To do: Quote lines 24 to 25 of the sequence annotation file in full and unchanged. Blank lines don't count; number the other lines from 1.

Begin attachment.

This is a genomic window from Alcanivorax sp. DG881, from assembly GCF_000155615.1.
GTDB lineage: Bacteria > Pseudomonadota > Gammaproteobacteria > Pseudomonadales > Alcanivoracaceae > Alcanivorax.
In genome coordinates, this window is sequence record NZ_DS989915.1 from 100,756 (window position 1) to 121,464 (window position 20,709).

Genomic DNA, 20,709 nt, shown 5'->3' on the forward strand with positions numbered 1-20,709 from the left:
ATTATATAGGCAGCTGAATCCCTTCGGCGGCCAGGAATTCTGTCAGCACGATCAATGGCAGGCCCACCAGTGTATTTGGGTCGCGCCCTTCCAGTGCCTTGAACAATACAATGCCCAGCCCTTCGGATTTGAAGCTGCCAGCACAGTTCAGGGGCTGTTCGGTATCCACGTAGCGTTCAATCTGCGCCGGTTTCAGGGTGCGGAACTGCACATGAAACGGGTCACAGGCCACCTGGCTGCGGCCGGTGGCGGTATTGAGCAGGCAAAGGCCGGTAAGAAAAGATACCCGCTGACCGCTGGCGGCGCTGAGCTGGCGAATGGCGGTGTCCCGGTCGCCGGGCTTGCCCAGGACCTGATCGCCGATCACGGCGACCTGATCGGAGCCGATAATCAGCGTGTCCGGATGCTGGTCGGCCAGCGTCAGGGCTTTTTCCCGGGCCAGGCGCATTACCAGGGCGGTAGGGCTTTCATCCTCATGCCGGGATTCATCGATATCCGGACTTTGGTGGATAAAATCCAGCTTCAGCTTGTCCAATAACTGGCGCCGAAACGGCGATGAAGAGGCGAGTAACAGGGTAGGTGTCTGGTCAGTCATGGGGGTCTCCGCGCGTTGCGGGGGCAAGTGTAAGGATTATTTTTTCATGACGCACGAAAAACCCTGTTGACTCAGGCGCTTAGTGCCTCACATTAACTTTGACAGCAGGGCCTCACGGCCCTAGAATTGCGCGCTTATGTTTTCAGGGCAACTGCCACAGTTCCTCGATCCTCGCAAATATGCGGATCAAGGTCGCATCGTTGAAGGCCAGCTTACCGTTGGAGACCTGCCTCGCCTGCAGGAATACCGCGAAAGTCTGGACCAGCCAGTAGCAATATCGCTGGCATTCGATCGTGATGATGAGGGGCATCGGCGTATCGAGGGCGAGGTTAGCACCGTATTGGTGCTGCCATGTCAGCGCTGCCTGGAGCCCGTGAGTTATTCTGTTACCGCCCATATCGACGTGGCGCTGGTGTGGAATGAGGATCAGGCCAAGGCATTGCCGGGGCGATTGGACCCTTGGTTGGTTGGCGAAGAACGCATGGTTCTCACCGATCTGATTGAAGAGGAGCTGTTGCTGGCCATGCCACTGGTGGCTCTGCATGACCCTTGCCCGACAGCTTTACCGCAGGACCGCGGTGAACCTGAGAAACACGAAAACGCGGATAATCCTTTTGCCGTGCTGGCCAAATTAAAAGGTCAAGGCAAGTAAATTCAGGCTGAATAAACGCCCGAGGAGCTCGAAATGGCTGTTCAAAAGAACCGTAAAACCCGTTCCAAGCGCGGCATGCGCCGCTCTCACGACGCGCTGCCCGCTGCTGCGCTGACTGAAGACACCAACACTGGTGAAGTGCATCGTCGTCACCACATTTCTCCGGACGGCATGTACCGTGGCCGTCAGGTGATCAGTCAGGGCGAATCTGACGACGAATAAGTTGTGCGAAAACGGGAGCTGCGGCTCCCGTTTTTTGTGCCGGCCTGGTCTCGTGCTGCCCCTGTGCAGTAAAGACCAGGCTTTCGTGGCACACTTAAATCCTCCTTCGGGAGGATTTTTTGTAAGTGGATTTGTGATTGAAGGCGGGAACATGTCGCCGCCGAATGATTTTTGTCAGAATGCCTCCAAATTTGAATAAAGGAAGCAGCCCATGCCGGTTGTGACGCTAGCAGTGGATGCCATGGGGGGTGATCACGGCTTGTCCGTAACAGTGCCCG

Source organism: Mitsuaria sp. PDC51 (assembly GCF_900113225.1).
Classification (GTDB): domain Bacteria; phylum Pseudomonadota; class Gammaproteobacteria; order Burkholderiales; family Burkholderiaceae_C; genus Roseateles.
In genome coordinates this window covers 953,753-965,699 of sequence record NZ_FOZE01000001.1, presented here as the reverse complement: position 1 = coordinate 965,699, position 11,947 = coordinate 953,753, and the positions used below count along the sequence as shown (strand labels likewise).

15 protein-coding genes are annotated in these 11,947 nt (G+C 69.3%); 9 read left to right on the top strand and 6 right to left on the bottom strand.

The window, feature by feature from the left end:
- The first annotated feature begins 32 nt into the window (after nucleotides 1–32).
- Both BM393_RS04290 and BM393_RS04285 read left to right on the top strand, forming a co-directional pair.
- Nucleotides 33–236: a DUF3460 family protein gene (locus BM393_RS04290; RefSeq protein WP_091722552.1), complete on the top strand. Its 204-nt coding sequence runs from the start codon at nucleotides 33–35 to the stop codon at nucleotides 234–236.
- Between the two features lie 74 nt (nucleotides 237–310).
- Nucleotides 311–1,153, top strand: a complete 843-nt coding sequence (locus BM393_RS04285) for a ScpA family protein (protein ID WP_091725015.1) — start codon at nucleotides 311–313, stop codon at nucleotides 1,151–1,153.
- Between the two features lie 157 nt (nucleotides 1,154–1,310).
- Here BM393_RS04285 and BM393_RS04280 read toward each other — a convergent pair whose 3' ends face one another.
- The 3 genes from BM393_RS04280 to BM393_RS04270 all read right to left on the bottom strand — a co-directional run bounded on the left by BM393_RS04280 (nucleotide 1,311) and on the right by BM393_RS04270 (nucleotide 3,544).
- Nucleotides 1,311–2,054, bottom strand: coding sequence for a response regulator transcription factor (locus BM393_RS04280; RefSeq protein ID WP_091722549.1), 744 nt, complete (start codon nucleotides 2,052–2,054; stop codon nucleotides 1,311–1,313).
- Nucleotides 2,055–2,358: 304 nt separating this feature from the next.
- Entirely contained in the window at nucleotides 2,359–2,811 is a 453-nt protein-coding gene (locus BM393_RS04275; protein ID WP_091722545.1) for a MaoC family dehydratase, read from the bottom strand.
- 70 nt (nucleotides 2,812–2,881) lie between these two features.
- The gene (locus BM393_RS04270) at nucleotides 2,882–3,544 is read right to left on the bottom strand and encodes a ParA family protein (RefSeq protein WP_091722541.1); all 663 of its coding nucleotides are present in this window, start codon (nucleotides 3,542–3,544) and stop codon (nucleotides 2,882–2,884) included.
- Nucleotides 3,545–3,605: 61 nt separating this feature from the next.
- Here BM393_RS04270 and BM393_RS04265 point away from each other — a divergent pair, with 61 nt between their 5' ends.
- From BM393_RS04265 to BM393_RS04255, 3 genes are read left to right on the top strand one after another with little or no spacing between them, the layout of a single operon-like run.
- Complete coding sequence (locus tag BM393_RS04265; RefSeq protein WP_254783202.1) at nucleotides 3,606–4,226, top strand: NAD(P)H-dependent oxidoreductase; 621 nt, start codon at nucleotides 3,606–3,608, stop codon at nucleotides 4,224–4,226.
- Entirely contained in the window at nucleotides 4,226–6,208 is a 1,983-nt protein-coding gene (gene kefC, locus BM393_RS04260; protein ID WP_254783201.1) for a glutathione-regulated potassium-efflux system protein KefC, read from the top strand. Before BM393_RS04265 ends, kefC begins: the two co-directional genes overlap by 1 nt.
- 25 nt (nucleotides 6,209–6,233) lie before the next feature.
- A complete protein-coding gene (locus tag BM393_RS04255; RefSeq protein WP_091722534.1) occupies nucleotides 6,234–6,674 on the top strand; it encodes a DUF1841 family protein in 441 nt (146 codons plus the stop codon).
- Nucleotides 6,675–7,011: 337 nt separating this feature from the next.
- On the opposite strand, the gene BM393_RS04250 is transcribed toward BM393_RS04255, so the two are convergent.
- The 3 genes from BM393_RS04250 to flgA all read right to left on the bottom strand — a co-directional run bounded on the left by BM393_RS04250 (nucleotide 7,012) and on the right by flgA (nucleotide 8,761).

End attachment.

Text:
- Nucleotides 3,545–3,605: 61 nt separating this feature from the next.
- Here BM393_RS04270 and BM393_RS04265 point away from each other — a divergent pair, with 61 nt between their 5' ends.